To say that I love my Henry Big Boy Side Gate Carbine would be a major understatement. It quickly became one of my favorite guns. I almost wish it wasn’t so beautiful because I plan to run this thing hard. That means dings and scars, but I’ve accepted that as the nature of the beast. I didn’t get it to be a safe queen. And the inevitable wear and tear will give it personality.

The best part about that is I have no doubt that the gun will be up for it. Sometimes you can just feel quality. I feel it in this gun. The action was slick out of the box, and it remains that way after 500 or so rounds. This is a solid gun. I fully expect one of my grandchildren to still use and appreciate it long after I’m gone.

So, if you’re looking for a nice lever gun, maybe give the Henry Big Boy Side Gate a try. Henry offers excellent quality at a price that’s often below its peer competitors. After just a little research, I learned that I could get a tricked-out Henry for significantly less than a base model Winchester. So, the value is there. And Henrys are all made in the USA. What’s not to like?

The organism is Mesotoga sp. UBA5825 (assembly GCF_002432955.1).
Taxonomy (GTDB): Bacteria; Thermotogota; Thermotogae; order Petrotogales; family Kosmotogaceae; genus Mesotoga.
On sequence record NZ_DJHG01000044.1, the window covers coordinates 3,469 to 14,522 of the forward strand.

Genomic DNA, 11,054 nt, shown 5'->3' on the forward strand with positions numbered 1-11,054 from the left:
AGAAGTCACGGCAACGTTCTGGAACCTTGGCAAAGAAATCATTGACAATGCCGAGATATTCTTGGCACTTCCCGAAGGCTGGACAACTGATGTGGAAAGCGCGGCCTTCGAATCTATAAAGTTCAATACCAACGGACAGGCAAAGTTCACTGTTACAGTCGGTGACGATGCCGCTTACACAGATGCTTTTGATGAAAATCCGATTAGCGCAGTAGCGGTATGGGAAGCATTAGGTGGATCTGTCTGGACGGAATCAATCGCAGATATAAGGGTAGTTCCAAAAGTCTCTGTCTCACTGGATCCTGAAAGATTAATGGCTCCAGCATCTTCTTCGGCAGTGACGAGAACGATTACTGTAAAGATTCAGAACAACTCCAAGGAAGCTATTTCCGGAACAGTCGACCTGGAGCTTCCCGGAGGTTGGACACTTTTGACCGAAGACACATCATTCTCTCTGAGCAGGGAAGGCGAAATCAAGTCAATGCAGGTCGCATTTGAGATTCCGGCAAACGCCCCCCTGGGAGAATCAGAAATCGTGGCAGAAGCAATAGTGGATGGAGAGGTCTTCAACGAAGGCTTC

William "Bucky" Lawson is a self-described "typical Appalachian-American gun enthusiast". He is a military historian specializing in World War II and has written a few things, as he says, "here and there". A featured contributor for Strategy & Tactics, he likes dogs, range time, and a good cigar - preferably with an Old Fashioned that has an extra orange slice.